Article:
The phenomena that occurred in the 1980s were mostly incredibly subtle or confined to extremely remote places. Very few supernatural phenomena from before 1988 are even attested in any other form that anecdotal and it's an individual researcher's choice how many of those stories to credit.

Before 1990 or so, almost no one knew that anything out of the ordinary theoretically existed in the world. Discovering a change point between the campaign world and the real world would have been almost impossible, as most of the differences amounted to a few people in the world having had paranormal experiences, in private, that were true. They may or may not have told trusted friends, but few or any historical changes can be pinpointed.

The exception is that some of the organisations that exist in the modern world of 2018 had their origins in private conversations between trusted friends in the 1980s, about some inexplicable events one of them had witnessed. No organisation that any PC knows about can truly have been said to have been founded any earlier than in 1989, when the Vatican took its first steps to discreetly investigate the secret archives and various reports in order to determine the true situation. From that point, it's possible to date the inception of an inner circle of Vatican insiders who are aware of the potential existence of occult phenomena.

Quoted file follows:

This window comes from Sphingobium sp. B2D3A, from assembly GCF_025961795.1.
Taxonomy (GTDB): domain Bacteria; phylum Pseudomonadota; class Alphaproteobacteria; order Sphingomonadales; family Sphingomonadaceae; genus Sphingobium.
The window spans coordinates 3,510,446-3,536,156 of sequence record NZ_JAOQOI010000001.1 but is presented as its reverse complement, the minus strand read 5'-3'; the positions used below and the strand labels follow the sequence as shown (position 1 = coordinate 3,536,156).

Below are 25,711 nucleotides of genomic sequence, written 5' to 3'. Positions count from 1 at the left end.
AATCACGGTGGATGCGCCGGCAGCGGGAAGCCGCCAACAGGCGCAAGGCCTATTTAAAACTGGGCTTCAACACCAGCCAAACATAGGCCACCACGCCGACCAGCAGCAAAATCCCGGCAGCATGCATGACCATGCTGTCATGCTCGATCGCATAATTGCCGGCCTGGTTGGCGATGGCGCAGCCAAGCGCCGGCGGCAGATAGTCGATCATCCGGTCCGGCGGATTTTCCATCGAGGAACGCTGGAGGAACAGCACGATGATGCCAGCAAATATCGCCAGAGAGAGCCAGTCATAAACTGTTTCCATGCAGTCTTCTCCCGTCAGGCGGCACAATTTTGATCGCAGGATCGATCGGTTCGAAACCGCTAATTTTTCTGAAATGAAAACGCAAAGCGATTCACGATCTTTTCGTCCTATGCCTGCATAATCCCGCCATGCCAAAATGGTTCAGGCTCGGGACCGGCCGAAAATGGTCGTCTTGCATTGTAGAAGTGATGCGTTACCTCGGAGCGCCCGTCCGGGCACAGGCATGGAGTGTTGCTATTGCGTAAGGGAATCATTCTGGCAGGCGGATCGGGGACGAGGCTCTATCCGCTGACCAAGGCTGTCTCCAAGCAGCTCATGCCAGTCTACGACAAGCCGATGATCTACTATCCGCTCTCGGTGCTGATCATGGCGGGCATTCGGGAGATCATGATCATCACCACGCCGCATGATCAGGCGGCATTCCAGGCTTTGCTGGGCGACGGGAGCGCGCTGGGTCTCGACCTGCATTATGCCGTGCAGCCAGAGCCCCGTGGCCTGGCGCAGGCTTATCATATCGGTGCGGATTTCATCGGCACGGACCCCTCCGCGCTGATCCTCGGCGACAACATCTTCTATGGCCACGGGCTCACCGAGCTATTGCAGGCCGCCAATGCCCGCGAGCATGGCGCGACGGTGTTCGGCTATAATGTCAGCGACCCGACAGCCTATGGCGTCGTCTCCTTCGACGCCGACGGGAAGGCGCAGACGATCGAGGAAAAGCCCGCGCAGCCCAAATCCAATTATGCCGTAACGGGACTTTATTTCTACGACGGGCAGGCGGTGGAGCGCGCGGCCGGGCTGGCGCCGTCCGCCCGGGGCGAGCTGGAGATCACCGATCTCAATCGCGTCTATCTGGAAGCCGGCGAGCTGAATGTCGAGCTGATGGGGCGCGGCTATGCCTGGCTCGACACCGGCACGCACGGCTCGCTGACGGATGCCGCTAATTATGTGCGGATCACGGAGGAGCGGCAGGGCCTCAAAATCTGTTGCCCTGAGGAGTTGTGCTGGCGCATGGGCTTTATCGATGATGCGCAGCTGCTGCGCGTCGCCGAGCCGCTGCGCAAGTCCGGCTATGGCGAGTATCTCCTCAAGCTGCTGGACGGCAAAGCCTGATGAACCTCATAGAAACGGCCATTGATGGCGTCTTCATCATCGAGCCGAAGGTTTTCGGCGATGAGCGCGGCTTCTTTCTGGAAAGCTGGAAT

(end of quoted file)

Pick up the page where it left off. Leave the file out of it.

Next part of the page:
At a similar point in time, an informal network among the inner circle of HM Queen Elizabeth II was coming into existence, based on Her Majesty's prophetic dreams, which had by that time become specific enough to convince several of her close confidants that no other explanation than a previously unknown human capability was remotely plausible.

There were also other, less important groups of friends and confidants, who moved from discussing phenomena to actively researching and trying to collect evidence. Due to the way magic seemed to function, evidence was extremely hard to come by. Proximity to high technology, skeptics and various modern conveniences likely to be located near any scientific laboratory mostly made any supernatural phenomena impossible to replicate. Evidence, at least in the 1980s and the early 1990s, meant testimony of someone whose senses and intellect one trusted, not any kind of physical evidence or data that would convince a skeptic.

In the 1990s, however, the real world and the campaign world start to diverge. Instead of the fairly rapid and sustained drop in crime rates in the US and some other Western countries seen in the 1990s, the campaign world saw the high urban crime rate of the late 1970s and of the 1980s, continue to rise. Violent crime, homicides, missing persons, all of these indicators gradually rose during the 1990s, instead of dropping as in our world. The rise was almost imperceptible in the early part of the decade, but by 1995 or so, the campaign world was noticeably worse than the real world, even if only marginally so.

Even so, the supernatural was quite subtle and did not produce much in the way of replicable results or effects that could be independently verified. It might be possible to theorize that something odd was going on in many incidents on record, but as for smoking gun evidence to convince any skeptics, it simply did not seem to exist. For whatever reason, apparent otherworldly beings or cryptids, when killed and taken to a laboratory, usually turned out to be mentally ill people or sick animals of quite natural origin, even if witnesses had testified to seeing much larger and more frightening beings.

Even ritual magic did not work reliably or predictably during the 1990s, with few occultists being capable of working any magic that could not be dismissed as coincidence. It was possible to study magic, yes, but not as if one would study a scientific discipline, as the results were still frustratingly subjective.